Great apes have a lot in common with Marcel Proust, it turns out. Their long-term memories can be provoked by the equivalent of dipping a madeleine in a cup of tea.
In this case, chimpanzees and orangutans remembered how to find tools that would help them get a banana or frozen yogurt, three years after being exposed to the task just four times, according to a study published Thursday in the review Current Biology. The apes also were able to remember a similar scenario from two weeks earlier, even though it was presented only once, the researchers found.
In both cases, the primates appeared to “bind” a set of cues together to form an autobiographical memory, a characteristic that was long thought to be uniquely human.
“I think what it tells us is our memory system is not as unique as we thought it was,” said Gema Martin-Ordas of Aarhus University in Denmark, lead author of the study.
For those who haven’t waded through “Remembrance of Things Past,” Proust dips a madeleine in tea and falls into a reverie over long-ago visits with his aunt Leonie. With an abundance of human self-consciousness, Proust could recount his memory. Chimps and orangutans aren’t so forthcoming.
“You can’t really ask a chimpanzee,” Martin-Ordas said. “The only thing we can do is accumulate pieces of evidence and see how close we can get to the idea of autobiographical memory or episodic memory without showing conscious recollection.”
To suss out whether apes had a remebrance of things past, researchers focused on “binding.” Could the chimpanzees and orangutans combine a set of cues, each of which may be associated individually with many events, to form a memory, and could they retrieve it based on those cues?
Martin-Ordas relied on our primate cousins’ ability to learn to use tools to retrieve out-of-reach rewards. The primates at the Germany's Max Planck Institute, where Martin-Ordas had done her postdoctoral research, regularly do tasks involving tools.
Three years ago, Martin-Ordas hid two different sticks in separate slotted boxes and put banana pieces on platforms that were out of reach. Then she let the apes solve the problem. The chimps and orangutans then moved on to many other experiments over the years.
“They get a lot of experiments every day,” Martin-Ordas said.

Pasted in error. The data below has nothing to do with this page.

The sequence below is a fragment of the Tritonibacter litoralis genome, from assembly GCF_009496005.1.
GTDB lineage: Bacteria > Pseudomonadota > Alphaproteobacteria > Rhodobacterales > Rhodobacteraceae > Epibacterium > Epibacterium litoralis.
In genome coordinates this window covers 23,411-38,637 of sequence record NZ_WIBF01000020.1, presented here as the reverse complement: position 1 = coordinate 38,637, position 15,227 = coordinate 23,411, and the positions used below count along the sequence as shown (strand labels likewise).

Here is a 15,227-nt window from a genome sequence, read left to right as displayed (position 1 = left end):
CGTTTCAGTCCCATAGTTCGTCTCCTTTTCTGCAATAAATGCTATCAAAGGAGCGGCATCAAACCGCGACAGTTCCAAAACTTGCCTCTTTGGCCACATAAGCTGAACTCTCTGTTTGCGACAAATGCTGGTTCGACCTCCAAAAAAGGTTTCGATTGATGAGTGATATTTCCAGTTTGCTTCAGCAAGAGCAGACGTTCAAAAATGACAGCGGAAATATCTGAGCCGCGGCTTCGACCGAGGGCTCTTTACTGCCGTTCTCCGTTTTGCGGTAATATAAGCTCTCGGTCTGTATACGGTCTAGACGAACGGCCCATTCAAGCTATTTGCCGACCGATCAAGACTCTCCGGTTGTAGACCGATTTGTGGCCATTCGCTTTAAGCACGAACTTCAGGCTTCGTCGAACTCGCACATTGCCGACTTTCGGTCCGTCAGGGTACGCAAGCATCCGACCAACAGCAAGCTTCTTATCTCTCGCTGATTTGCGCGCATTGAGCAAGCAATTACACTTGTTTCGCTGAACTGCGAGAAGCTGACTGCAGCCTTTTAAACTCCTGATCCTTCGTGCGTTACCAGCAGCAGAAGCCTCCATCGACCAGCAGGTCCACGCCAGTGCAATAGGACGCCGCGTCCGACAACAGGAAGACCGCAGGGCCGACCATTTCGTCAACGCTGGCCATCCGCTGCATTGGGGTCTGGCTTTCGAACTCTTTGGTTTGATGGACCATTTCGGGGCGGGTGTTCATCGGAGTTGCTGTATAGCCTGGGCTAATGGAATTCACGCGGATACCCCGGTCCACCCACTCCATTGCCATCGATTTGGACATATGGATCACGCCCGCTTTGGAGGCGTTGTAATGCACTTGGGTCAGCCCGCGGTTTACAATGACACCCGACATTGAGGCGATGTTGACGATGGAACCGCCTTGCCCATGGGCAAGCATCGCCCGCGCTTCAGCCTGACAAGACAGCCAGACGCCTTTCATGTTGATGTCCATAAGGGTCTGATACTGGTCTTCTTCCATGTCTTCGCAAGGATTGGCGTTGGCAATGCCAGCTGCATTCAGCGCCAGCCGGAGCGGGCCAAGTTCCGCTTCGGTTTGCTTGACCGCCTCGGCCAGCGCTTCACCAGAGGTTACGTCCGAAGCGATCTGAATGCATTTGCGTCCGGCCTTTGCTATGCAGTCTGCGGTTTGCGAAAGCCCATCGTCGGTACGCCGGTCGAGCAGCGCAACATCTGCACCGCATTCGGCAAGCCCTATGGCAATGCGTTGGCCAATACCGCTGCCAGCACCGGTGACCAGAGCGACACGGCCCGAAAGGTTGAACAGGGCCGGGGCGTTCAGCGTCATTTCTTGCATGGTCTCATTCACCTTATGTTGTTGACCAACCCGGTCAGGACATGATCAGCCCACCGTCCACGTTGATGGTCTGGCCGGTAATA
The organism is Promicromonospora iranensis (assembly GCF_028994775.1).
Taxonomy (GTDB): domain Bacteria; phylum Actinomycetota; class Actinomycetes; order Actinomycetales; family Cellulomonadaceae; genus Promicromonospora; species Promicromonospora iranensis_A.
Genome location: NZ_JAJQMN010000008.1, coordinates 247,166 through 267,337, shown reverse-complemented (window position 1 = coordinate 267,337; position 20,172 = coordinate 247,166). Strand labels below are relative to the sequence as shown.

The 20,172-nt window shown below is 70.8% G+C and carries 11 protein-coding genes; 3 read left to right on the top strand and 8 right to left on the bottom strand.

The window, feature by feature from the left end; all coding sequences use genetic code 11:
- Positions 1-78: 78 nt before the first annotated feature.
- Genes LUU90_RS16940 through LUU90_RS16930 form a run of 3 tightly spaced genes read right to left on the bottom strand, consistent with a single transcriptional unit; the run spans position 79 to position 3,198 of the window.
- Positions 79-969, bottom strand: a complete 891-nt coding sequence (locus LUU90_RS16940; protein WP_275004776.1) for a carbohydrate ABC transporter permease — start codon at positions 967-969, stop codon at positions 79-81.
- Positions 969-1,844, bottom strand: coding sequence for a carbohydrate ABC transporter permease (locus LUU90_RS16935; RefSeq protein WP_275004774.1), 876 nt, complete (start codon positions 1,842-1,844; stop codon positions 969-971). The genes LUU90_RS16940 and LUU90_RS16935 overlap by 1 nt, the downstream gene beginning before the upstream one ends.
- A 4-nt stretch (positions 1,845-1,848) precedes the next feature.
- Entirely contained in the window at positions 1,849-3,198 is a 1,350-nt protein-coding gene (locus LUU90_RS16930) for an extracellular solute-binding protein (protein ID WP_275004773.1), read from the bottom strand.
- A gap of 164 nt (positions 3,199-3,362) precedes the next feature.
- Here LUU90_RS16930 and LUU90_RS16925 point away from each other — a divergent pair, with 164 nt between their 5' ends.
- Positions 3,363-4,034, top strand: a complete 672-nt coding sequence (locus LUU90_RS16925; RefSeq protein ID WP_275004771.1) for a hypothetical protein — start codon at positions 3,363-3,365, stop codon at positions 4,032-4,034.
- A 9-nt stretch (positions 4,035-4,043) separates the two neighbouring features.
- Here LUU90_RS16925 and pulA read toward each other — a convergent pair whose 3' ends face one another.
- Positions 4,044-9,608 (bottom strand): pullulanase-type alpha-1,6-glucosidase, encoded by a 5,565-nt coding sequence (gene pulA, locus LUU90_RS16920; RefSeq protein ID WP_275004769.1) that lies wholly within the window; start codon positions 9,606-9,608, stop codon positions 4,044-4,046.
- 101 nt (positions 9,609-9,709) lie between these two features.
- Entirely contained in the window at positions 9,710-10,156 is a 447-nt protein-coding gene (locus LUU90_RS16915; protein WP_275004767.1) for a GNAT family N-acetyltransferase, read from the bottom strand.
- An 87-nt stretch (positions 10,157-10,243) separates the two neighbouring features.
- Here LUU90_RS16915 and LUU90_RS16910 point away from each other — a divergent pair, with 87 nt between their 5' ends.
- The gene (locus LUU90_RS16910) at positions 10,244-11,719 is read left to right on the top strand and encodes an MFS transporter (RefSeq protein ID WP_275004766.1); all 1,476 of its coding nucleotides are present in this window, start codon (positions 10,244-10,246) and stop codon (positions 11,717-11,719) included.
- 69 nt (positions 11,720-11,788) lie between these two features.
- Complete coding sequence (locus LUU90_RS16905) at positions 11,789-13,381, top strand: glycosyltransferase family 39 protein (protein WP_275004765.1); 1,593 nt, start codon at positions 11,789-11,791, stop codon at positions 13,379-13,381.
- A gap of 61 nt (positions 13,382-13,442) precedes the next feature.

Three years later, all but one of the 12 apes that had been exposed to the trick found the stick and got the fruit, within five seconds. Seven others that hadn’t been exposed didn’t find the tool by the end of a five-minute session.
Pini, an orangutan that, at 24 years old, is middle-aged, failed to reach the boxes. “She’s getting old,” Martin-Ordas said. “But she was successful in the second experiment.”
In the next trial, Pini and company saw Martin-Ordas hide a ball and they learned how to place it on a see-saw apparatus that would deliver frozen yogurt. Two weeks later, Martin-Ordas repeated the scenario, but left a part out.
“Instead of showing them the whole event, when they came into the room we only showed them the task,” Martin-Ordas siad. “And we used the task, and me, and the room, as the cues to see if we could trigger their memory.” Sure enough, Pini and 10 of her cohorts found the ball and got their yogurt. One chimp apparently forgot.
By splitting the animals into "exposed" and "naive" groups during both experiments, Martin-Ordas was able to figure out if the ones that were hip to the first experiment would see certain stimuli and guess to search for boxes or trays. They did neither.
“Even though they were walking around the rooms, they never searched for the tools,” she said. Finding the tools could not be explained by “just walking around,” she said. “It’s because they know; they remember the event in which the tools were hidden and they know where to look for them.”
The apes that succeeded in both experiments also appeared to know the difference between the sets of cues. “I think that’s stong evidence that they bind the elements of these different, but very similar, events and are able to distinguish between them,” Martin-Ordas said.
Martin-Ordas said she would like to experiment with the time period of these memories and delve into what apes may remember from infancy – a period of amnesia among humans.
Apes, she surmised, may share a human forgetfulness of things past.Copyright © 2015, The Baltimore Sun